At my screening of Nanny McPhee Returns I sat in front of a group of two women and two young boys, all of whom chose to talk throughout most of the movie. The two women were your basic movie talkers, predicting the most obvious plot points and cracking their gum so loud it was like rifle fire, and one of the boys was a typically restless 8-year-old, but the second kid was far more interesting. Totally engaged in the movie from the first minute, he laughed and gasped in all the right places, put together hints from earlier in the movie about how Nanny McPhee might solve this or that problem, and at one point leaning over to the other kid to explain parts that had gone over his head.
Nanny McPhee Returns is a movie for that kid, a smarter-than-average but still very silly children's film that inspires imagination and laughing out loud and just maybe appreciating your mom all at the same time. Having written the screenplay this time as she reprises her titular character, Emma Thompson actually largely takes a backseat, ceding the action to five rambunctious kids, their overwhelmed mom/aunt (Maggie Gyllenhaal), and all the wild, yucky mayhem life on a farm can conjure. Set in a pastoral England that probably never really existed, with a World War II-esque battle in the backdrop, the movie is a little twee but not too sentimental, and could actually entertain older kids with moments of dark humor and genuine suspense near the end.
Even adults will be entertained thanks to some genuinely great acting, led by Gyllenhaal with a plummy British accent and appropriately manic mannerisms as the mom raising three kids (Oscar Steer, Asa Butterfield, Lil Woods) and managing a farm while her husband (Ewan McGregor, in a glorified cameo) is off fighting a war. She works at a shop with the forgetful Mrs. Docherty (Maggie Smith, very funny), faces her smarmy brother-in-law's (Rhys Ifans) constant attempts to buy the farm out from under her, and is now caring for a posh niece and nephew (Eros Vlahos and Rosie Taylor-Ritson) taking refuge from the bombs dropping in London. Finally she heeds the mystical message that "The person you need is Nanny McPhee," and though Thompson's character is once again ugly and stern (thanks to crazy prosthetics), she makes quick work whipping those kids into shape.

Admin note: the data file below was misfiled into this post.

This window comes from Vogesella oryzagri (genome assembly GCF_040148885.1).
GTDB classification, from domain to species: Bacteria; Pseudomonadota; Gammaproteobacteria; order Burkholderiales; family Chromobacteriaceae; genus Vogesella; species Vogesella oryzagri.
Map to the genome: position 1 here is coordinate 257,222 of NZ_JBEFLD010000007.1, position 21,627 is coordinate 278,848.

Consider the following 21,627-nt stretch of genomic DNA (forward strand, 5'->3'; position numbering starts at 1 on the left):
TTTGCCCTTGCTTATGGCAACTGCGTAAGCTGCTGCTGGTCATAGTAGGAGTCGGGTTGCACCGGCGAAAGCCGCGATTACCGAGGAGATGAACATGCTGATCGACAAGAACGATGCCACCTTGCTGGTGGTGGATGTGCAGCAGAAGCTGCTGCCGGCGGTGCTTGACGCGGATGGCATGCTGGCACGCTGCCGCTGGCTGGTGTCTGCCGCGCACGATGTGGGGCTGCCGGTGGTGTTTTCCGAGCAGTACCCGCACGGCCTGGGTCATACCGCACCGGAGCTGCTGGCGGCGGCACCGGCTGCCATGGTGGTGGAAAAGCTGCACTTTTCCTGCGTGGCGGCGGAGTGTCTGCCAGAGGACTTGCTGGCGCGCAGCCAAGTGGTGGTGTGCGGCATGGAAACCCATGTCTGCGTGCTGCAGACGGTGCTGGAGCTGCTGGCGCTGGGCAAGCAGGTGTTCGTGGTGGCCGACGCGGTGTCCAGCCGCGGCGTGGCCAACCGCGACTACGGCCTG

The kids learn proper behavior through a whole series of magic-enhanced lessons, from being forced to share their beds with farm animals to watching some runaway pigs do a synchronized swimming dance, and all the while Nanny McPhee gets less ugly for some reason in a way the kids in the audience seemed to love. The best lesson learned isn't in her official rules, but involves young Cyril (Vlahos) traveling all the way to London to stand up to his army commander father (Ralph Fiennes, honest-to-God terrific). Director Susanna White knows to tone down the frantic cutting and overzealous score to just let the moment play, and young Vlahos is somehow up to the challenge, establishing years of disappointment and resentment between father and son with a few sharp words and glares. It's a pretty remarkable scene, and proof that the freewheeling energy and endearing goofiness that came before it are the result of filmmakers who take seriously their job of cutting loose like kids.
Nanny McPhee Returns isn't perfect on any level-- a subplot about bounty hunters on Uncle Phil's tail goes nowhere, and the humor reverts back to poop jokes and uninspired pratfalls way too often. But with its poppy production design and generous spirit the movie is far better than you might be imagining, especially this late in the summer. If you know a smarter-than-average kid like the one who sat behind me, take him now that he's seen Toy Story 3 10 times-- it's not quite the same, but it'll do for now.